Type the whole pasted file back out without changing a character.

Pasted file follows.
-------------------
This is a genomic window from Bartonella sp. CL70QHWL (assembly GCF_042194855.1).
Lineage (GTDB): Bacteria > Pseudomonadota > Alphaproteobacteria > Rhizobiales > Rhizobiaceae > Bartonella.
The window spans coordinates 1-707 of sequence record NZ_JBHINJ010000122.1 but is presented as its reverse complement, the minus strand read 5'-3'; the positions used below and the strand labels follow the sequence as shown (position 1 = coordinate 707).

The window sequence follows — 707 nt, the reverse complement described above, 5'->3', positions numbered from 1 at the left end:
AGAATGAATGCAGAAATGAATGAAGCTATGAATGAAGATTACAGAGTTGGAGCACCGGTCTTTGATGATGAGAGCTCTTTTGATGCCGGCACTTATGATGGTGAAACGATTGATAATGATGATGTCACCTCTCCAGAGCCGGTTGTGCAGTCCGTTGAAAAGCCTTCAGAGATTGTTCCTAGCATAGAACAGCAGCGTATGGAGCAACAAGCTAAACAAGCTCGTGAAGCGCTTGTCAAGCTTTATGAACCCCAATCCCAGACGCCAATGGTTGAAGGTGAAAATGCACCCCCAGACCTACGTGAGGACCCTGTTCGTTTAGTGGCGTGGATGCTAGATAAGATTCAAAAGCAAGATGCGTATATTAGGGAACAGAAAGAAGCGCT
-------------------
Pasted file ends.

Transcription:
This is a genomic window from Bartonella sp. CL70QHWL (assembly GCF_042194855.1).
Lineage (GTDB): Bacteria > Pseudomonadota > Alphaproteobacteria > Rhizobiales > Rhizobiaceae > Bartonella.
The window spans coordinates 1-707 of sequence record NZ_JBHINJ010000122.1 but is presented as its reverse complement, the minus strand read 5'-3'; the positions used below and the strand labels follow the sequence as shown (position 1 = coordinate 707).

The window sequence follows — 707 nt, the reverse complement described above, 5'->3', positions numbered from 1 at the left end:
AGAATGAATGCAGAAATGAATGAAGCTATGAATGAAGATTACAGAGTTGGAGCACCGGTCTTTGATGATGAGAGCTCTTTTGATGCCGGCACTTATGATGGTGAAACGATTGATAATGATGATGTCACCTCTCCAGAGCCGGTTGTGCAGTCCGTTGAAAAGCCTTCAGAGATTGTTCCTAGCATAGAACAGCAGCGTATGGAGCAACAAGCTAAACAAGCTCGTGAAGCGCTTGTCAAGCTTTATGAACCCCAATCCCAGACGCCAATGGTTGAAGGTGAAAATGCACCCCCAGACCTACGTGAGGACCCTGTTCGTTTAGTGGCGTGGATGCTAGATAAGATTCAAAAGCAAGATGCGTATATTAGGGAACAGAAAGAAGCGCT